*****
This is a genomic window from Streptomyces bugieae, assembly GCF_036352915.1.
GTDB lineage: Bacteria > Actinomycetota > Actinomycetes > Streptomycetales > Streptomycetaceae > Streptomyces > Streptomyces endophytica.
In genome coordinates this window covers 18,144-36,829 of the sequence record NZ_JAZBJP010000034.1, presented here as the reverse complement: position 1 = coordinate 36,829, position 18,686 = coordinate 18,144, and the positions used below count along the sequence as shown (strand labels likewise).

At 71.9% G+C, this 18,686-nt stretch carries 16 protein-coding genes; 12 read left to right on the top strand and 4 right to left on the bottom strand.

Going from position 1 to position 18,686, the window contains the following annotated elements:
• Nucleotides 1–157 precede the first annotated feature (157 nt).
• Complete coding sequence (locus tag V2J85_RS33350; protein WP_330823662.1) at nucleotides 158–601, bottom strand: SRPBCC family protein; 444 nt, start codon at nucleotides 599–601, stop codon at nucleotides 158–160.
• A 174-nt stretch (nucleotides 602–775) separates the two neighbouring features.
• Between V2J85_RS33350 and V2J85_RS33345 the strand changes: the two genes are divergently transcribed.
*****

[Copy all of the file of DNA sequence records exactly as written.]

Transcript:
This is a genomic window from Streptomyces bugieae, assembly GCF_036352915.1.
GTDB lineage: Bacteria > Actinomycetota > Actinomycetes > Streptomycetales > Streptomycetaceae > Streptomyces > Streptomyces endophytica.
In genome coordinates this window covers 18,144-36,829 of the sequence record NZ_JAZBJP010000034.1, presented here as the reverse complement: position 1 = coordinate 36,829, position 18,686 = coordinate 18,144, and the positions used below count along the sequence as shown (strand labels likewise).

At 71.9% G+C, this 18,686-nt stretch carries 16 protein-coding genes; 12 read left to right on the top strand and 4 right to left on the bottom strand.

Going from position 1 to position 18,686, the window contains the following annotated elements:
• Nucleotides 1–157 precede the first annotated feature (157 nt).
• Complete coding sequence (locus tag V2J85_RS33350; protein WP_330823662.1) at nucleotides 158–601, bottom strand: SRPBCC family protein; 444 nt, start codon at nucleotides 599–601, stop codon at nucleotides 158–160.
• A 174-nt stretch (nucleotides 602–775) separates the two neighbouring features.
• Between V2J85_RS33350 and V2J85_RS33345 the strand changes: the two genes are divergently transcribed.